I’ve been conned: The flier I described so long ago was an example of guerilla marketing for the Sci Fi Channel reality show “Mad, Mad House,” in which average joes move in with a modern primitive, nudist, Wiccan, vampire and voodoo priestess.
(I was informed of this almost immediately. All the time since has been wasted waiting for the Sci Fi Channel people to return my phone calls, but I’m giving up.)
Guerilla marketing, or viral marketing, is advertising on the cheap that sneaks past people’s defenses. Handing out T-shirts, holding conversations meant to be overheard, posting intriguing fliers -- all are examples, although such hardcore techniques are all but ignored in available media on marketing. Jay Conrad Levinson’s “Guerilla Marketing for Free” has next to nothing to say on bait-and-switch fliers, for instance, and it’s the No. 1 book on the topic listed at Amazon.com.
One wonders if the fliers work. Although I was fooled into talking about them in a more or less public forum, the trail they started faltered immediately: The telephone number listed wasn’t in service. A Google search for the person last connected with that number brought up nothing useful.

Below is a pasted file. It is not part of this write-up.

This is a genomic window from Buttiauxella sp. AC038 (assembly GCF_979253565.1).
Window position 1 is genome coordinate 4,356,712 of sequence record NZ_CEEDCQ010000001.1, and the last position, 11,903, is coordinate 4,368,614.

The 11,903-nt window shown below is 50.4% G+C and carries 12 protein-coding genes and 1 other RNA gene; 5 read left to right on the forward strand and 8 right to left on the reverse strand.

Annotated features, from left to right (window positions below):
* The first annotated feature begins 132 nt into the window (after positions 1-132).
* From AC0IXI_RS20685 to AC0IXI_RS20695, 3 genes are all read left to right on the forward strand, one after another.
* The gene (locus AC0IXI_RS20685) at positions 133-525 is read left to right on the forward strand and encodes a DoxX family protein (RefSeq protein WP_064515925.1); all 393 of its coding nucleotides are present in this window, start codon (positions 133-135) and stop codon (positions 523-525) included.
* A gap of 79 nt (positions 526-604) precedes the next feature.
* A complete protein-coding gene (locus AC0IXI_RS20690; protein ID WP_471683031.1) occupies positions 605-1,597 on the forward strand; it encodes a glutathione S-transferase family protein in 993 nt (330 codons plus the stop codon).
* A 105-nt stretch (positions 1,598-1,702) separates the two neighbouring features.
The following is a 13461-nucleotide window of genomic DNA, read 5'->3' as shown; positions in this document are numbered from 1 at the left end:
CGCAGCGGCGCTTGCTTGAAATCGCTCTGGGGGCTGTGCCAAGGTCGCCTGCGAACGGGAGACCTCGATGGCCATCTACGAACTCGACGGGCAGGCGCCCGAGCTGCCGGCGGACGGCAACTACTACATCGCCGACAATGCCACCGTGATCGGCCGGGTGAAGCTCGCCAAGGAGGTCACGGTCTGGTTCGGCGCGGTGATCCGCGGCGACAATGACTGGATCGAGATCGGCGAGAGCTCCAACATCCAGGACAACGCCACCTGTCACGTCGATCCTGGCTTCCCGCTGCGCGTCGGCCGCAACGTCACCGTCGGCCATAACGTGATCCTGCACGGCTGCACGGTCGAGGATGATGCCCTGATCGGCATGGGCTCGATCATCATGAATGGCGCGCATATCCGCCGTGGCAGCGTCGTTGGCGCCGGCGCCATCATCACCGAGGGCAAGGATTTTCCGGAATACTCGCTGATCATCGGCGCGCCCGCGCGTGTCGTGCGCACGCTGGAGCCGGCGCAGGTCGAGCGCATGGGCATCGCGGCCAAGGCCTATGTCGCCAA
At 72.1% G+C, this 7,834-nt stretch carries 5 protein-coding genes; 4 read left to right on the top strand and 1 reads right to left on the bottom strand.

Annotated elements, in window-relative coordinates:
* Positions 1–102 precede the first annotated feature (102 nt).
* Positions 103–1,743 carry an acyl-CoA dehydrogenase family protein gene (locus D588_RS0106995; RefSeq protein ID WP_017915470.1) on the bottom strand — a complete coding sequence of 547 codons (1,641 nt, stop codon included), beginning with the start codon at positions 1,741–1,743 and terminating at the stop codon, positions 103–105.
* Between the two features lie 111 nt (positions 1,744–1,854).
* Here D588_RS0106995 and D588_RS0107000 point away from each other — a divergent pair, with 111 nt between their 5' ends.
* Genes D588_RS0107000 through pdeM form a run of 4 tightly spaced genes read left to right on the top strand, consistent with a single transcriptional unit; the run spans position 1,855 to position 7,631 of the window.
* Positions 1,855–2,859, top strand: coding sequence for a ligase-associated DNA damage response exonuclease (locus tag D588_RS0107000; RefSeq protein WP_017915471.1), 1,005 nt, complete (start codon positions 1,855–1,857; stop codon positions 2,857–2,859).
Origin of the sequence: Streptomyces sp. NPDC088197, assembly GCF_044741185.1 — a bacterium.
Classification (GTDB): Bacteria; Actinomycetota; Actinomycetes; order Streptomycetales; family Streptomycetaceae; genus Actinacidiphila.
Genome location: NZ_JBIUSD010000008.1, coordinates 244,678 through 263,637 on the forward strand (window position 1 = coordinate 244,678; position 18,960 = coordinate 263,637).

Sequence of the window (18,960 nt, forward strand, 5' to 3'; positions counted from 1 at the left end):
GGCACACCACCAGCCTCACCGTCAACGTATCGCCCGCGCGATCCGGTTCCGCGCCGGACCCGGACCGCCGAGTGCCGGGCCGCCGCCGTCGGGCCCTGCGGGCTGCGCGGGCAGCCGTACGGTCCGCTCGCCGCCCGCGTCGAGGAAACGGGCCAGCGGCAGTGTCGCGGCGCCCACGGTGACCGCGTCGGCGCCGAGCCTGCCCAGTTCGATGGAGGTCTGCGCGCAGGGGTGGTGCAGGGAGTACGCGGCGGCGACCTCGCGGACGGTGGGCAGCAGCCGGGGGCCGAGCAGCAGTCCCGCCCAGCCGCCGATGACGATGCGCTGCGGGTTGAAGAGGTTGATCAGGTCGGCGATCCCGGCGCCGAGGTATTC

Then a couple of weeks passed and new fliers appeared, with a different phone number. Call it and you get a recording of a woman saying the room has been taken -- and a suggestion to watch the TV show. So those wily Sci Fi guerillas give it up immediately, or even faster, if such a thing is possible: The new phone number is 617.206.30124, and the extra digit is an immediate tip-off that the flier isn’t what it appears to be.
Travelocity did much better with its 26-city “missing garden gnome” fliers, which brought people to what was ostensibly some poor guy’s Web site but was actually part of an $80 million advertising campaign. And the “Blair Witch” site, the guiding light for guerilla marketing, never gave up that it was fake, which contrasts with “Mad, Mad House” like a Baked Alaska compares with an off-brand candy bar.
This may help explain why the Sci Fi Channel goes to 78 million households in the United States but “Mad, Mad House” is having so little impact. If it’s the idea of guerilla marketing to create street-level buzz around a product, the show’s mysterious fliers hit a little low. They’re being kicked around winter-ugly asphalt, winding up in gutters with discarded fast-food wrappers.